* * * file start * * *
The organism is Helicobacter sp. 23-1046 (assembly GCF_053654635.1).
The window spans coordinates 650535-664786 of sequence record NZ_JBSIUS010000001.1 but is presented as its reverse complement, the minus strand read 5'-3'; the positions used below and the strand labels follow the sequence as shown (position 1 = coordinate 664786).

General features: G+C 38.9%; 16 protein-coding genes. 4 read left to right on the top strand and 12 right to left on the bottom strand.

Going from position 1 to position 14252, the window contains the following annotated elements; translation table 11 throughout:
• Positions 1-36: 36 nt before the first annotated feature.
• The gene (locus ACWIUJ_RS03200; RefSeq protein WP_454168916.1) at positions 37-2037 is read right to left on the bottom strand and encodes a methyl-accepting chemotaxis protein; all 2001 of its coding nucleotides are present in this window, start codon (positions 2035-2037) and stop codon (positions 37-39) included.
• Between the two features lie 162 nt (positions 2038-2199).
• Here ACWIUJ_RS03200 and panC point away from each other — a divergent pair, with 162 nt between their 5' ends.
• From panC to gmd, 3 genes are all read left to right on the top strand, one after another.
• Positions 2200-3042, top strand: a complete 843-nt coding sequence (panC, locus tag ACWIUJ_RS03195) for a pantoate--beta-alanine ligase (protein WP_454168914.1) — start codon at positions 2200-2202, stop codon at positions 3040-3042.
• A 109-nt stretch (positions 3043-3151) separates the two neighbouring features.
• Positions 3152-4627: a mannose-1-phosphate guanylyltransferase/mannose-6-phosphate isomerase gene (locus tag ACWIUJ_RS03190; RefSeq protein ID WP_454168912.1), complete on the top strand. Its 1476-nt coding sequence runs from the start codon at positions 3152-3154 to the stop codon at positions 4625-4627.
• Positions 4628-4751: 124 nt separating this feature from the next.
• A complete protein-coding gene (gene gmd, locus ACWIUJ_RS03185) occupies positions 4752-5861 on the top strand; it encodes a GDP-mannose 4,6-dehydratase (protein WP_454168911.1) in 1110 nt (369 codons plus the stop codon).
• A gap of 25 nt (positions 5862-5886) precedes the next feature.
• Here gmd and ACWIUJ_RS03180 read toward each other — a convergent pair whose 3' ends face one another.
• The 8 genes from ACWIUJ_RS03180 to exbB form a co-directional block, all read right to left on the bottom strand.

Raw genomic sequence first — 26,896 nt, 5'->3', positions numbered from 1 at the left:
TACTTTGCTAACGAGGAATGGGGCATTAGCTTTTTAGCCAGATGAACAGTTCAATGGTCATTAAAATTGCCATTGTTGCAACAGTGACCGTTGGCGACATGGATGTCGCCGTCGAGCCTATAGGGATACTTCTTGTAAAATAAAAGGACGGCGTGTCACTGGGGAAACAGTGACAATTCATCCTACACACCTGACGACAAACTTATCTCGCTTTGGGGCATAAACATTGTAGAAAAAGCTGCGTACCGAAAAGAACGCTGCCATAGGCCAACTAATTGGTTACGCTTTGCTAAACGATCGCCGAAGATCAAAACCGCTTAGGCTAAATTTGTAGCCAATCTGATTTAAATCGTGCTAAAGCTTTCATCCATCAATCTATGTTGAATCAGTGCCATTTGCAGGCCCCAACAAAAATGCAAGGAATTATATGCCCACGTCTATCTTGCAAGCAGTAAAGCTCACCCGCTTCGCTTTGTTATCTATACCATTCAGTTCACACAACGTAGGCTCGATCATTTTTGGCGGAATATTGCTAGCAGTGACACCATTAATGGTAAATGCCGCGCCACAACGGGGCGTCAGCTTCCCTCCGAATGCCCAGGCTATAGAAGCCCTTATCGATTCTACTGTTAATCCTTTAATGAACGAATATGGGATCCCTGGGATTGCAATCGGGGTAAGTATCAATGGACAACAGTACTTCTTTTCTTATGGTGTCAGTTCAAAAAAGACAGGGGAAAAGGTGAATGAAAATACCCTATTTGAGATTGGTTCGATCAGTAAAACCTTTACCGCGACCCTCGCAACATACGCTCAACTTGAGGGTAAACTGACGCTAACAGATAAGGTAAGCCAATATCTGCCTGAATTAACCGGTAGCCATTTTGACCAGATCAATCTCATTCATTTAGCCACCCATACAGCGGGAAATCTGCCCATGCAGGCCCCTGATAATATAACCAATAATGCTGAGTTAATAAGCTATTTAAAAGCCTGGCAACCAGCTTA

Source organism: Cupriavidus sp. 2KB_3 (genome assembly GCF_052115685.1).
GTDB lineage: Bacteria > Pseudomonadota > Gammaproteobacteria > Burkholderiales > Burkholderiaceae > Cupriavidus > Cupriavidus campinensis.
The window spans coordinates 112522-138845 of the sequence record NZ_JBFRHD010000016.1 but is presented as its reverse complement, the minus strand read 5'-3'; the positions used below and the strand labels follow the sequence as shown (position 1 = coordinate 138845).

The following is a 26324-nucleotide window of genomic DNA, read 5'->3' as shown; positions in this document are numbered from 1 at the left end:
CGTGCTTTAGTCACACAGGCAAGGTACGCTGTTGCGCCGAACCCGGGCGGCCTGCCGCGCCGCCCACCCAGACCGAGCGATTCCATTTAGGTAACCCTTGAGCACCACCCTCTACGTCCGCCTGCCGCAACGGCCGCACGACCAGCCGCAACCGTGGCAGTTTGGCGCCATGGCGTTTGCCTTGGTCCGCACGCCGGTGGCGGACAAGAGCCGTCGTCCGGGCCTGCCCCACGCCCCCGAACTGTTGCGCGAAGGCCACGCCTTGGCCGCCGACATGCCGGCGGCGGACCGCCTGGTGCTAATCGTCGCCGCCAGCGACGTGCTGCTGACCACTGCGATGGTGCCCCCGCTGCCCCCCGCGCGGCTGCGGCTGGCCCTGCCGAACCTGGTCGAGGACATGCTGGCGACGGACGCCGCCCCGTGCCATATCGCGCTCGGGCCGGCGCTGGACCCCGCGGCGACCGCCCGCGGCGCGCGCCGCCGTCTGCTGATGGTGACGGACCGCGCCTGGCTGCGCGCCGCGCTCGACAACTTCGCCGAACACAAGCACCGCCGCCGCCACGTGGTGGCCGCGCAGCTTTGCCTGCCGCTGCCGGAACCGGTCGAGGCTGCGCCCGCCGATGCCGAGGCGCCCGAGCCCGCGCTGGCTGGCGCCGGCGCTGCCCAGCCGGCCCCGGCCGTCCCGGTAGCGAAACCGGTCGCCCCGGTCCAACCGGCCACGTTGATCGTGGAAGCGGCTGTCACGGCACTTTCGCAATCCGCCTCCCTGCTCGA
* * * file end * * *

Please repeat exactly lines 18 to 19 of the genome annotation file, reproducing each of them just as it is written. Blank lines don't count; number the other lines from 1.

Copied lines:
Raw genomic sequence first — 26,896 nt, 5'->3', positions numbered from 1 at the left:
TACTTTGCTAACGAGGAATGGGGCATTAGCTTTTTAGCCAGATGAACAGTTCAATGGTCATTAAAATTGCCATTGTTGCAACAGTGACCGTTGGCGACATGGATGTCGCCGTCGAGCCTATAGGGATACTTCTTGTAAAATAAAAGGACGGCGTGTCACTGGGGAAACAGTGACAATTCATCCTACACACCTGACGACAAACTTATCTCGCTTTGGGGCATAAACATTGTAGAAAAAGCTGCGTACCGAAAAGAACGCTGCCATAGGCCAACTAATTGGTTACGCTTTGCTAAACGATCGCCGAAGATCAAAACCGCTTAGGCTAAATTTGTAGCCAATCTGATTTAAATCGTGCTAAAGCTTTCATCCATCAATCTATGTTGAATCAGTGCCATTTGCAGGCCCCAACAAAAATGCAAGGAATTATATGCCCACGTCTATCTTGCAAGCAGTAAAGCTCACCCGCTTCGCTTTGTTATCTATACCATTCAGTTCACACAACGTAGGCTCGATCATTTTTGGCGGAATATTGCTAGCAGTGACACCATTAATGGTAAATGCCGCGCCACAACGGGGCGTCAGCTTCCCTCCGAATGCCCAGGCTATAGAAGCCCTTATCGATTCTACTGTTAATCCTTTAATGAACGAATATGGGATCCCTGGGATTGCAATCGGGGTAAGTATCAATGGACAACAGTACTTCTTTTCTTATGGTGTCAGTTCAAAAAAGACAGGGGAAAAGGTGAATGAAAATACCCTATTTGAGATTGGTTCGATCAGTAAAACCTTTACCGCGACCCTCGCAACATACGCTCAACTTGAGGGTAAACTGACGCTAACAGATAAGGTAAGCCAATATCTGCCTGAATTAACCGGTAGCCATTTTGACCAGATCAATCTCATTCATTTAGCCACCCATACAGCGGGAAATCTGCCCATGCAGGCCCCTGATAATATAACCAATAATGCTGAGTTAATAAGCTATTTAAAAGCCTGGCAACCAGCTTA